• Sinclair, Hugh (2012). Confessions of a microfinance heretic: how microlending lost its way and betrayed the poor. San Francisco, California: Berrett-Koehler Publishers.  
  • Rutherford, Stuart; Arora, Sukhwinder (2009). The poor and their money: microfinance from a twenty-first century consumer's perspective. Warwickshire, UK: Practical Action.  
  • Wolff, Henry W. (1910) [1893]. People’s banks: a record of social and economic success (4th ed.). London: P.S. King & Son.  
  • Sapovadia, Vrajlal K. (2006). "Micro finance: the pillars of a tool to socio-economic development". Development Gateway ( 
  • Sapovadia, Vrajlal K. (19 March 2007). "Capacity building, pillar of micro finance".  
  • Sapovadia, M. (May 2013). "Microfinance and women's empowerment: a contemporary issues and challenges". International Journal of Innovative Research & Studies (IJIRS) 2 (5): 590–606.  Pdf.
  • Maimbo, Samuel Munzele; Ratha, Dilip (2005). Remittances development impact and future prospects. Washington, DC: World Bank.  
  • Wright, Graham A. N. (2000). Microfinance systems: designing quality financial services for the poor. London New York Dhaka: Zed Books.  
  •  
  • Yunus, Muhammad (2007). Creating a world without poverty: social business and the future of capitalism. New York, New York: PublicAffairs.  
  • Pdf.  
  • Cooper, Logan (2015). "Small Loans, Big Promises, Unknown Impact: An Examination of Microfinance". The Apollonian Revolt. Retrieved 31 July 2015. 

See also

External links

  • Microfinance at DMOZ
  • Microfinance in Asia and the Pacific: 12 Things to Know Asian Development Bank
  • Accion USA's Website, a microlender for businesses in the United States
  • USAID Microenterprise Results Reporting (MRR) Portal

Loans to poor people by banks have many limitations including lack of security and high operating costs. As a result, microfinance was developed as an alternative to provide loans to poor people with the goal of creating financial inclusion and equality.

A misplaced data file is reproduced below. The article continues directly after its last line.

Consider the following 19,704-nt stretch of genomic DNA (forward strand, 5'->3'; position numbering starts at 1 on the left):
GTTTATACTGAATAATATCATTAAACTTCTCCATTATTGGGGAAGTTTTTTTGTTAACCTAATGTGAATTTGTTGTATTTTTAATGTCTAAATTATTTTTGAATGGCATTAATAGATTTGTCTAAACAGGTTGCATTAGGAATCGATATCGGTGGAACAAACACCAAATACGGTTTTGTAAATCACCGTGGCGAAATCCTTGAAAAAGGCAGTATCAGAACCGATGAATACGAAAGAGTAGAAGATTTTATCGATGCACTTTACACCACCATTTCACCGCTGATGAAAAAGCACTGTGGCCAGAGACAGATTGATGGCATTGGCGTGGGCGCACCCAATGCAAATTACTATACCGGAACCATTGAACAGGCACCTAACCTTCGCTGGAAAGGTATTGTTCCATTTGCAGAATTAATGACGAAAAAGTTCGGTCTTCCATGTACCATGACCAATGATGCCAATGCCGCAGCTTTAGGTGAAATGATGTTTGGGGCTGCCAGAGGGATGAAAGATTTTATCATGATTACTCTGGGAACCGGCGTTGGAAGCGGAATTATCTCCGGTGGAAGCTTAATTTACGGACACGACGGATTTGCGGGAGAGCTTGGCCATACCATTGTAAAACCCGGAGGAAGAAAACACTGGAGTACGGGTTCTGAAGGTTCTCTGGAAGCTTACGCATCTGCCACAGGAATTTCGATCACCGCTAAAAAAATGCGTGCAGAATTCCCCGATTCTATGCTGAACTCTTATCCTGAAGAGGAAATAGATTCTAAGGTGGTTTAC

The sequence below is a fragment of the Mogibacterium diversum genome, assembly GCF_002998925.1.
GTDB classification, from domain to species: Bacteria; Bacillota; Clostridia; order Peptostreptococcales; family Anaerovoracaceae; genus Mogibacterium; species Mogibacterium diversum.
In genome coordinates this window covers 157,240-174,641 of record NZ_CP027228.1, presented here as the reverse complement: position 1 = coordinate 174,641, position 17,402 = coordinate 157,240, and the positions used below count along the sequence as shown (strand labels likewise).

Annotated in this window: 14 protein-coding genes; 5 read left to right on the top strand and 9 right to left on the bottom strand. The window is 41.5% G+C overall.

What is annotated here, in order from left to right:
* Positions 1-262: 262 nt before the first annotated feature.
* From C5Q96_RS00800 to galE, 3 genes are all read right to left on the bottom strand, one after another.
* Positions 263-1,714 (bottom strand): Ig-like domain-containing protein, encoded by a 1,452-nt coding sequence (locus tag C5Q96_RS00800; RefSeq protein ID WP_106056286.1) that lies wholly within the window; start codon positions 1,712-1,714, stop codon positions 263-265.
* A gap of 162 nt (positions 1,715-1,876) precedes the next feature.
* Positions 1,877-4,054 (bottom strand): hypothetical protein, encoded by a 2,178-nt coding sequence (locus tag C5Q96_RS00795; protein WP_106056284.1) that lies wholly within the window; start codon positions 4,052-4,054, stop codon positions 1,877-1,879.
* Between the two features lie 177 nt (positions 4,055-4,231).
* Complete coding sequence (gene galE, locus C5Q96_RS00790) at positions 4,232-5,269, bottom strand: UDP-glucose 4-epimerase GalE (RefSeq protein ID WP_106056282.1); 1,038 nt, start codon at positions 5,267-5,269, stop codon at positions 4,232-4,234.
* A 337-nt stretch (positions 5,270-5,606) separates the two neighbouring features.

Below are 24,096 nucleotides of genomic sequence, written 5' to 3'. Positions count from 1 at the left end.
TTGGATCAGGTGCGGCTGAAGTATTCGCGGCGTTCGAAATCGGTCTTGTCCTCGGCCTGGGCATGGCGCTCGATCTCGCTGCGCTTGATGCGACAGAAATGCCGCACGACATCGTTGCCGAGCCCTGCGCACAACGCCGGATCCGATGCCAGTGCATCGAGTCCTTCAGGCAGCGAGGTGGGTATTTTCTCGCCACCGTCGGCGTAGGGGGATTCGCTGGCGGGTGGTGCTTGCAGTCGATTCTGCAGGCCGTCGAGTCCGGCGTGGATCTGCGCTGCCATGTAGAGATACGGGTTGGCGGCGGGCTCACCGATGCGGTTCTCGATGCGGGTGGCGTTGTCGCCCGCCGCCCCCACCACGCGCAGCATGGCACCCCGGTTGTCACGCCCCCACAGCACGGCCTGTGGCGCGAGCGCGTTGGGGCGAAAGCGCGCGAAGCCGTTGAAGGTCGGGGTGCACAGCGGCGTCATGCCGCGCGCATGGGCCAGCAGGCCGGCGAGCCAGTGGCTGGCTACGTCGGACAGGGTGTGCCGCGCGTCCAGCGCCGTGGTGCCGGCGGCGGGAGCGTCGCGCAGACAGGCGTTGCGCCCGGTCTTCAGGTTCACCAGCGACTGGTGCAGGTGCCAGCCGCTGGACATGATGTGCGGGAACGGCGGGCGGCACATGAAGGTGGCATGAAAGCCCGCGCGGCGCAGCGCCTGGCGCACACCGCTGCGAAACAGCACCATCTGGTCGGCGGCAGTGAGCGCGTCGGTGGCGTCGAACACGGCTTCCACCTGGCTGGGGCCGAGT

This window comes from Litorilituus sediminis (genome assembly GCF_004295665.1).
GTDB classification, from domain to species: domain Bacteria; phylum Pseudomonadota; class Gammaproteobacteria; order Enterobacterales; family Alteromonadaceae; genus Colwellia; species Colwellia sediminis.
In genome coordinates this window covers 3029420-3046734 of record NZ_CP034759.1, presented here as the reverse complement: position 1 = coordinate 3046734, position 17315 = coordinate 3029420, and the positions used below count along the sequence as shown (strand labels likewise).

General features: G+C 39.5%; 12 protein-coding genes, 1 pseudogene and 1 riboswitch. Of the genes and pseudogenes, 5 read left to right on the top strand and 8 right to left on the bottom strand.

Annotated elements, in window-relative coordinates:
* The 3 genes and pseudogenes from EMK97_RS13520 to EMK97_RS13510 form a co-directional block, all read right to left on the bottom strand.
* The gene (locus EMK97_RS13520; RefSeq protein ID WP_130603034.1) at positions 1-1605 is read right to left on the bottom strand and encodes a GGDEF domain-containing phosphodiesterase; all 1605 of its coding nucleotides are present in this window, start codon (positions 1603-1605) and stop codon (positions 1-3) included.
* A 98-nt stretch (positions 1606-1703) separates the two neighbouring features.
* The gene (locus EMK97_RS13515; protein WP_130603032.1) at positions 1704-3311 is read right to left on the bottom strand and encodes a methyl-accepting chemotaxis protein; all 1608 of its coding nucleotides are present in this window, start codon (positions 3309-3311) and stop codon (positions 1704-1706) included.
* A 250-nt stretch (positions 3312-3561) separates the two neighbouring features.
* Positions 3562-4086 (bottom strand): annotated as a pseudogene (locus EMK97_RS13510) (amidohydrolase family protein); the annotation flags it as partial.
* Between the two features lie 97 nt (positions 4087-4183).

Micro Finance on the Indian Subcontinent

Founded in 1946, Vancity is now the largest English speaking credit union in Canada.

Using the community economic development approach, Momentum offers opportunities to people living in poverty in Calgary. Momentum provides individuals and families who want to better their financial situation take control of finances, become computer literate, secure employment, borrow and repay loans for business, and purchase homes.

  • Momentum

Created to help eradicate poverty, Montreal Community Loan Fund provides accessible credit and technical support to entrepreneurs with low income or credit for start-ups or expansion of organizations that cannot access traditional forms of credit.

  • Montreal Community Loan Fund

Based in Toronto, Ontario, ACCESS is a Canadian charity that helps entrepreneurs without collateral or credit history find affordable small loans.

  • Access Community Capital Fund

Formed in 2005 through the merging of the Civil Service Savings and Loan Society and the Metro Credit Union, Alterna is a financial alternative to Canadians. Their banking policy is based on cooperative values and expert financial advising.

Founded by Sandra Rotman in 2009, Rise is a Rotman and CAMH initiative that provides small business loans, leases, and lines of credit to entrepreneurs with mental health and/or addiction challenges.

Selected microfinance institutions in Canada are:

Complications specific to Canada include the need for loans of a substantial size in comparison to the ones typically seen in many international microfinance initiatives. Microfinance is also limited by the rules and limitations surrounding money-lending. For example, Canada Revenue Agency limits the loans made in these sort of transactions to a maximum of $25,000. As a result, many people look to banks to provide these loans. Also, microfinance in Canada is driven by profit which, as a result, fails to advance the social development of community members. Within marginalized or impoverished Canadian communities, banks may not be readily accessible to deposit or take out funds. These banks which would have charged little or no interest on small amounts of cash are replaced by lending companies. Here, these companies may charge extremely large interest rates to marginalized community members thus increasing the cycle of poverty and profiting off of another’s loss (Rutherford, 2009).

Efforts to transfer specific microfinance innovations such as solidarity lending from developing countries to Canada have met with little success.[42]